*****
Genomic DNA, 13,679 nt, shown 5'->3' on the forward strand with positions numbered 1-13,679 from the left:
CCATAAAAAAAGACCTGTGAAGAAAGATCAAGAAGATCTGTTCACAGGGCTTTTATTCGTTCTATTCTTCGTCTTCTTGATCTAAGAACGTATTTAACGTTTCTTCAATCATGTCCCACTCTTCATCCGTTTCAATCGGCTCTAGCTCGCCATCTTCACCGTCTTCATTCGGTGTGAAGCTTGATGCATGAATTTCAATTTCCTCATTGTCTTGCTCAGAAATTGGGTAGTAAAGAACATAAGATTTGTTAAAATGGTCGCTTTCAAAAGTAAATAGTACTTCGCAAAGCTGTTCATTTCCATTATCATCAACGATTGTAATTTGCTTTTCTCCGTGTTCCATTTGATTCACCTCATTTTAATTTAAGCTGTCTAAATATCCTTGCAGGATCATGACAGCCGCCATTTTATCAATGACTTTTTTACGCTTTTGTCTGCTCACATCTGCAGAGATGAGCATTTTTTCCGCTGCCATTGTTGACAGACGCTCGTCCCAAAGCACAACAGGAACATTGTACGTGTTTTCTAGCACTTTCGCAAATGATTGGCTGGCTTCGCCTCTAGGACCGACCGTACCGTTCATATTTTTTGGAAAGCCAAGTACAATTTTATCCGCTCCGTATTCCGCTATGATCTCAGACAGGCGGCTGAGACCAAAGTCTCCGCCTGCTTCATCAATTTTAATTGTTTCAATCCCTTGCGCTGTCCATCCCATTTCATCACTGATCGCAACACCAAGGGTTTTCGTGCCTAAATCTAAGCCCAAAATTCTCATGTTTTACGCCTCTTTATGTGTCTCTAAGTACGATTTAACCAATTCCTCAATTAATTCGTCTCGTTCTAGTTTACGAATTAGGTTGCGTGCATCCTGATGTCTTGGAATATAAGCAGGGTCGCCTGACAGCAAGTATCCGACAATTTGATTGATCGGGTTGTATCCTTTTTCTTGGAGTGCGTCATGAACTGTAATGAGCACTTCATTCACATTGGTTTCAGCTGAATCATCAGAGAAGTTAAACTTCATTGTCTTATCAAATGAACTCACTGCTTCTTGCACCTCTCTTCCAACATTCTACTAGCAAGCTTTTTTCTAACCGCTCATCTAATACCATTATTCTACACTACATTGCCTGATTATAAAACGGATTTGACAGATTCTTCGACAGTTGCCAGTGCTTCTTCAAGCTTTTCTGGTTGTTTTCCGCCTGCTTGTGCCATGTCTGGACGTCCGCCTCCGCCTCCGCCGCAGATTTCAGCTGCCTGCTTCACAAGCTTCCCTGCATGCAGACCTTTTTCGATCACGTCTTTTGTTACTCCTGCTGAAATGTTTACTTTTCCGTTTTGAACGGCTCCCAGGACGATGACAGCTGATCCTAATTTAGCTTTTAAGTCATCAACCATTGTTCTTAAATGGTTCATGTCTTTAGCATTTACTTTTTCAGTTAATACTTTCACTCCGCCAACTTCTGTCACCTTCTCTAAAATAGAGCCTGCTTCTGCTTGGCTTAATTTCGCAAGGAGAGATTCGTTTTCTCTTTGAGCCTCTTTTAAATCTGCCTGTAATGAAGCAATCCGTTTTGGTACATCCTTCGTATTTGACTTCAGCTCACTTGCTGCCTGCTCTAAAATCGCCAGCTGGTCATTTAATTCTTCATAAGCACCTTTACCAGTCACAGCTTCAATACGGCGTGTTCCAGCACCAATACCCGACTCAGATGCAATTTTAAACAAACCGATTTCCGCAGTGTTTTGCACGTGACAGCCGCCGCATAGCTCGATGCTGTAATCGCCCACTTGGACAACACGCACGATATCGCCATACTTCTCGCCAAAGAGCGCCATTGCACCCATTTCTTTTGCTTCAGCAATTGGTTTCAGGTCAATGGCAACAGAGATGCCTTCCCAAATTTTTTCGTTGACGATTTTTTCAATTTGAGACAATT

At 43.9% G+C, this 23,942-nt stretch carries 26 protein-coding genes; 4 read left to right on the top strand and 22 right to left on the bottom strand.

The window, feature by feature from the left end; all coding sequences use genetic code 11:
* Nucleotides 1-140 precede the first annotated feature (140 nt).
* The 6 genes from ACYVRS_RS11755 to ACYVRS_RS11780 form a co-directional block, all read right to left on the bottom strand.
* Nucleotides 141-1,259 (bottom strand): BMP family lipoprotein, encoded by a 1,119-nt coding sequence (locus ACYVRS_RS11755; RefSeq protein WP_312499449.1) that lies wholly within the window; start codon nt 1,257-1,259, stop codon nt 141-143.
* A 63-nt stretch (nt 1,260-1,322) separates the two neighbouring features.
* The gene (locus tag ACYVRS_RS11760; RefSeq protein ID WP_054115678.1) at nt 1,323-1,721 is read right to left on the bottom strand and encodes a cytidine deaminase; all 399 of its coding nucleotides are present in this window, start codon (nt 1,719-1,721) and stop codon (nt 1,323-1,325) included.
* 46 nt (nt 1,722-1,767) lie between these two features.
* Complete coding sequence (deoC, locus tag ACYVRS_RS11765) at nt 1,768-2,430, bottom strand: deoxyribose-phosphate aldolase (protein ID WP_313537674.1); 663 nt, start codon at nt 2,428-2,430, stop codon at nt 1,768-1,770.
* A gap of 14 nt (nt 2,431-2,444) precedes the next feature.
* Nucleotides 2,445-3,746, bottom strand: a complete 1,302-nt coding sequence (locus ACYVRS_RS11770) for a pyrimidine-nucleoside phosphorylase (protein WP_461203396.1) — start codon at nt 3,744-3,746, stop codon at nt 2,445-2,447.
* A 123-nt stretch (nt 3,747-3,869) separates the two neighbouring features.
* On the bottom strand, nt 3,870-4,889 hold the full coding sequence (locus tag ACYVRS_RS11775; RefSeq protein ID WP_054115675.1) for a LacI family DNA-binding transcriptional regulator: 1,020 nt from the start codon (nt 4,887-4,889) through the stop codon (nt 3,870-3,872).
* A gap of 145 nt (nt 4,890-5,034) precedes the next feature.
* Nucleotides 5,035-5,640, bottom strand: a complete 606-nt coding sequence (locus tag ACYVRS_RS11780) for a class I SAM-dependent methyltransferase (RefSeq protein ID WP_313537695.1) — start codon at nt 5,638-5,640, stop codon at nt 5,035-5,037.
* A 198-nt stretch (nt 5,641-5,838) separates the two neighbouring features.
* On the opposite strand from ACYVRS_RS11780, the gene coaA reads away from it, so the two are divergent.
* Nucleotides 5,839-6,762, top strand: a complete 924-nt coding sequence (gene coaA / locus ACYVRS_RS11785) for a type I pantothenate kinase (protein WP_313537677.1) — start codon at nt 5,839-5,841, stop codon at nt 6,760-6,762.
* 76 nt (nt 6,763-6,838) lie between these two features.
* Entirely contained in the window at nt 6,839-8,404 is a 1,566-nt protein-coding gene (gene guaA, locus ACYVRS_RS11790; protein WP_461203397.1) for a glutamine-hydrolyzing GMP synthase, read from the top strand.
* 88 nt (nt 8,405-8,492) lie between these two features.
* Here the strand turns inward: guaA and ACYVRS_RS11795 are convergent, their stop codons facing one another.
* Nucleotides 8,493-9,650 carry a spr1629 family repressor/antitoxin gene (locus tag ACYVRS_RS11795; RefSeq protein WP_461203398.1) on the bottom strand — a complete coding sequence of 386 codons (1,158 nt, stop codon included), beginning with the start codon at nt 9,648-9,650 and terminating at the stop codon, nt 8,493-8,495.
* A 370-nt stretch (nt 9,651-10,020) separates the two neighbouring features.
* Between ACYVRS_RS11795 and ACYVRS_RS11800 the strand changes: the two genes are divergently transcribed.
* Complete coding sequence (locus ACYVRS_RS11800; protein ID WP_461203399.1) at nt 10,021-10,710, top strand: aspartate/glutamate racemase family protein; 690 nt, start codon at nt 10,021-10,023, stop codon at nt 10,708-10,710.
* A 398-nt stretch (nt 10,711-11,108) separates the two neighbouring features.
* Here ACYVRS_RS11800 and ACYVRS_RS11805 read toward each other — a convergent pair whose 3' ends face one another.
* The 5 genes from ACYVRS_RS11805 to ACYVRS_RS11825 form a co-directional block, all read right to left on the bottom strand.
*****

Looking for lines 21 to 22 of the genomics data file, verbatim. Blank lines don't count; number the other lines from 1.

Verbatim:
* 76 nt (nt 6,763-6,838) lie between these two features.
* Entirely contained in the window at nt 6,839-8,404 is a 1,566-nt protein-coding gene (gene guaA, locus ACYVRS_RS11790; protein WP_461203397.1) for a glutamine-hydrolyzing GMP synthase, read from the top strand.